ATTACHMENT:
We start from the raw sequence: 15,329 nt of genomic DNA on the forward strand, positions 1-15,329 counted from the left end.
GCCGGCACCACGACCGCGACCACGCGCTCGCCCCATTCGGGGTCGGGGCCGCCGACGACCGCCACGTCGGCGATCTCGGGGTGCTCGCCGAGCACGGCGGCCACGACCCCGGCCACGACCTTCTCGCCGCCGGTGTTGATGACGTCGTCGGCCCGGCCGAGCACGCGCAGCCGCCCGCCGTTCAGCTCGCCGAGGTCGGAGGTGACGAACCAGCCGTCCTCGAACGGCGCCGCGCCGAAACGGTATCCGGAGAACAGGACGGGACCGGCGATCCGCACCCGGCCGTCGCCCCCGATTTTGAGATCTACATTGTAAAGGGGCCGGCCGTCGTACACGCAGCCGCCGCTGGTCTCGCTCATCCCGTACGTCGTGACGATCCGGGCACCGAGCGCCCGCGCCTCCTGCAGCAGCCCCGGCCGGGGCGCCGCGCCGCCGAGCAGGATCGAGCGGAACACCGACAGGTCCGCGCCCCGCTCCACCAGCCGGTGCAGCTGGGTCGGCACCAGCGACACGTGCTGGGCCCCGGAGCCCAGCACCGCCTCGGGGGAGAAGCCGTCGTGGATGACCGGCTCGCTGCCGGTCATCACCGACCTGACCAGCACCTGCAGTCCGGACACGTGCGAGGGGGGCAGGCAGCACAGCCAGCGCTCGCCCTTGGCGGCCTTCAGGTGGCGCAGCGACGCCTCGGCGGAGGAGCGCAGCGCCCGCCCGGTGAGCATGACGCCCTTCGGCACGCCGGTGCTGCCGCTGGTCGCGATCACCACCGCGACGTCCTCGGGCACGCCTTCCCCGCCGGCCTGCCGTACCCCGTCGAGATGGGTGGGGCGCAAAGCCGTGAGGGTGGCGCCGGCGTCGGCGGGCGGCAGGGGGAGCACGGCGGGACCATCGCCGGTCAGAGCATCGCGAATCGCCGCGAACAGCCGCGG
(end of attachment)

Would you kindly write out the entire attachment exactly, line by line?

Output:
We start from the raw sequence: 15,329 nt of genomic DNA on the forward strand, positions 1-15,329 counted from the left end.
GCCGGCACCACGACCGCGACCACGCGCTCGCCCCATTCGGGGTCGGGGCCGCCGACGACCGCCACGTCGGCGATCTCGGGGTGCTCGCCGAGCACGGCGGCCACGACCCCGGCCACGACCTTCTCGCCGCCGGTGTTGATGACGTCGTCGGCCCGGCCGAGCACGCGCAGCCGCCCGCCGTTCAGCTCGCCGAGGTCGGAGGTGACGAACCAGCCGTCCTCGAACGGCGCCGCGCCGAAACGGTATCCGGAGAACAGGACGGGACCGGCGATCCGCACCCGGCCGTCGCCCCCGATTTTGAGATCTACATTGTAAAGGGGCCGGCCGTCGTACACGCAGCCGCCGCTGGTCTCGCTCATCCCGTACGTCGTGACGATCCGGGCACCGAGCGCCCGCGCCTCCTGCAGCAGCCCCGGCCGGGGCGCCGCGCCGCCGAGCAGGATCGAGCGGAACACCGACAGGTCCGCGCCCCGCTCCACCAGCCGGTGCAGCTGGGTCGGCACCAGCGACACGTGCTGGGCCCCGGAGCCCAGCACCGCCTCGGGGGAGAAGCCGTCGTGGATGACCGGCTCGCTGCCGGTCATCACCGACCTGACCAGCACCTGCAGTCCGGACACGTGCGAGGGGGGCAGGCAGCACAGCCAGCGCTCGCCCTTGGCGGCCTTCAGGTGGCGCAGCGACGCCTCGGCGGAGGAGCGCAGCGCCCGCCCGGTGAGCATGACGCCCTTCGGCACGCCGGTGCTGCCGCTGGTCGCGATCACCACCGCGACGTCCTCGGGCACGCCTTCCCCGCCGGCCTGCCGTACCCCGTCGAGATGGGTGGGGCGCAAAGCCGTGAGGGTGGCGCCGGCGTCGGCGGGCGGCAGGGGGAGCACGGCGGGACCATCGCCGGTCAGAGCATCGCGAATCGCCGCGAACAGCCGCGG